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CWD Management Hunt To Open In Portion Of Lower Ruby Valley

Hunt runs from Dec. 15 through Feb. 15

TWIN BRIDGES – A chronic wasting disease (CWD) management hunt will be held for all white-tailed deer and antlerless mule deer in a portion of Hunting District 322 in the lower Ruby Valley.

The hunt will run from Dec. 15 through Feb. 15. Valid licenses, which will be available for purchase during the hunt, will include:

  • General deer license: valid for antlerless mule deer or either sex white-tailed deer

  • 003-00 white-tailed deer B license: valid for either sex white-tailed deer

  • 399-00 white-tailed deer B license: valid for either sex white-tailed deer

The area of the hunt is known to have a high prevalence of CWD. The goals of the management hunt are to reduce the white-tailed deer population and to increase the CWD test sample size from a localized herd of mule deer to improve the accuracy of prevalence estimates.

CWD is a fatal, contagious neurological disease that infects deer, elk and moose. CWD surveillance across southwest Montana over the past three years, including broad CWD management hunts, continues to illustrate a localized area of high prevalence among deer in the lower Ruby Valley, surrounded by an area of low prevalence.

So far this season, CWD has been found in 71 percent of white-tailed does, 73 percent of white-tailed bucks and five of 10 adult mule deer harvested within the management hunt area.

The management hunt area includes almost exclusively private lands south of Twin Bridges along the Beaverhead and Ruby rivers. A map of the hunt area can be downloaded here: Southwest Montana CWD Hunt Area 2023-24.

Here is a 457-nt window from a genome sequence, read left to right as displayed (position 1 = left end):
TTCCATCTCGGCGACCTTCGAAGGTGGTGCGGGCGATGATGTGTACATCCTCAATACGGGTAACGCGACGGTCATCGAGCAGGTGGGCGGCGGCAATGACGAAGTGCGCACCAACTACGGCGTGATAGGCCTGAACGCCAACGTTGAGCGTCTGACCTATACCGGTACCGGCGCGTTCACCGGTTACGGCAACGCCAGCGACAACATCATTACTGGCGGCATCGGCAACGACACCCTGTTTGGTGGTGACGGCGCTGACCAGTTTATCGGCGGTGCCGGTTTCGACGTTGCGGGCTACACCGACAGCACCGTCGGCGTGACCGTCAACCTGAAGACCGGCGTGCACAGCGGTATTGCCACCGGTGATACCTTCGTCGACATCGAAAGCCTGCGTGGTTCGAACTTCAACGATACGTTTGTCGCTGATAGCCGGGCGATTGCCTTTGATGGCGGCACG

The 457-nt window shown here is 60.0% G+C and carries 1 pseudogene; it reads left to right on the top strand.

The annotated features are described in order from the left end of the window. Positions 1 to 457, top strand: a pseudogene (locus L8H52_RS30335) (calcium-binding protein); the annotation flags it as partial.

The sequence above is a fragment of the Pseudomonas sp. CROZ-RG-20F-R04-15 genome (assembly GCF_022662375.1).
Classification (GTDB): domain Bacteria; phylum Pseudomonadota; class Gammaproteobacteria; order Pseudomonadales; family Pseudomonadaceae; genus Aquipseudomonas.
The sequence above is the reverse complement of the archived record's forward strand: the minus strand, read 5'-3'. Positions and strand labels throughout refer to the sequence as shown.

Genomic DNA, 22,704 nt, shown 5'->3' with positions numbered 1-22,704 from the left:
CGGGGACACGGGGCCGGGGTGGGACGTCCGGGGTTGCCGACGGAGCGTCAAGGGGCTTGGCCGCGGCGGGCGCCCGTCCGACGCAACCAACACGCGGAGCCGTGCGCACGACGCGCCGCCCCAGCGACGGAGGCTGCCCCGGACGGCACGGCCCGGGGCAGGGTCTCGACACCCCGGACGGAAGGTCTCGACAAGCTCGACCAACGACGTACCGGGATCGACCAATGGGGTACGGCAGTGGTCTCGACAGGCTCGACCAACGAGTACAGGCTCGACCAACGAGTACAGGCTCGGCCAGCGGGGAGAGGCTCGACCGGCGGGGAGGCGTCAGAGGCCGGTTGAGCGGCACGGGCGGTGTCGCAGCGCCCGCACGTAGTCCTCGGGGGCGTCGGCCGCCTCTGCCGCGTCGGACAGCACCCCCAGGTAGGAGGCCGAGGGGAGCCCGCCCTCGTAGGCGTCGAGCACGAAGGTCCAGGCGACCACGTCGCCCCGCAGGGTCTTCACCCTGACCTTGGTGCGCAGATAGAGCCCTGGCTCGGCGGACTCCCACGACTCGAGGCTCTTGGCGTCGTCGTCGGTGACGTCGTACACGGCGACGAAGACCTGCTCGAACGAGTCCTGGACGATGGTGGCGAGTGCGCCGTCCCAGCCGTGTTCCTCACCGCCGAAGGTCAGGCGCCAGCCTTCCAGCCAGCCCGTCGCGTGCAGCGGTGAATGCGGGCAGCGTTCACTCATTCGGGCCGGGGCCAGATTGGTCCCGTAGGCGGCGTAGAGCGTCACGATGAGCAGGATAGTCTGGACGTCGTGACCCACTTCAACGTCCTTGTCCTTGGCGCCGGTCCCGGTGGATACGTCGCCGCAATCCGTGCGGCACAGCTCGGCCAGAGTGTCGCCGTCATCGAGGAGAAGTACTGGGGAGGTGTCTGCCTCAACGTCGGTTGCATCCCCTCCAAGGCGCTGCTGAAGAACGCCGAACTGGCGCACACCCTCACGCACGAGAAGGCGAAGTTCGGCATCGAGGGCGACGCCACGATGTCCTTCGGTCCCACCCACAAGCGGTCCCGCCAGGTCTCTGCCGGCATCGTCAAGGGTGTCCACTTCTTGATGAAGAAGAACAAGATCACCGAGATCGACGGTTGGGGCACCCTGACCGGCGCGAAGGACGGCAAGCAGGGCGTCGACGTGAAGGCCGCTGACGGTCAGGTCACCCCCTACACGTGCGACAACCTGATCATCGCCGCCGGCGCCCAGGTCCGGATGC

As always, landowner permission is required before hunting on private lands. The relatively small hunt area will limit the number of hunters who can participate. All other 2023 hunting regulations apply, including regulations on carcass disposal. Information on proper carcass disposal can be found online at

Due to high CWD prevalence in this area, FWP recommends that hunters have their harvested animals tested. Some participating ranches will require testing as a condition of hunting. FWP pays for the testing, making it free for hunters. FWP has provided resources to help hunters collect and submit samples for testing on their own. These resources can be found online at Hunters can also call a regional FWP office to schedule an appointment if they need help collecting a CWD sample.

CWD was first detected in Montana’s wild cervids in 2017. It has since been detected widely along Montana’s northern and southern borders. CWD was first detected among white-tailed deer in the Ruby Valley in 2019 and is now known to occur in the Ruby, Beaverhead, Big Hole and Jefferson watersheds.

CWD is not known to infect humans. However, the Centers for Disease Control and Prevention recommends that people not eat meat from infected animals and have their harvested animals tested before eating them if they were taken from an area where CWD is known to exist. For more information on CDC recommendations, please visit

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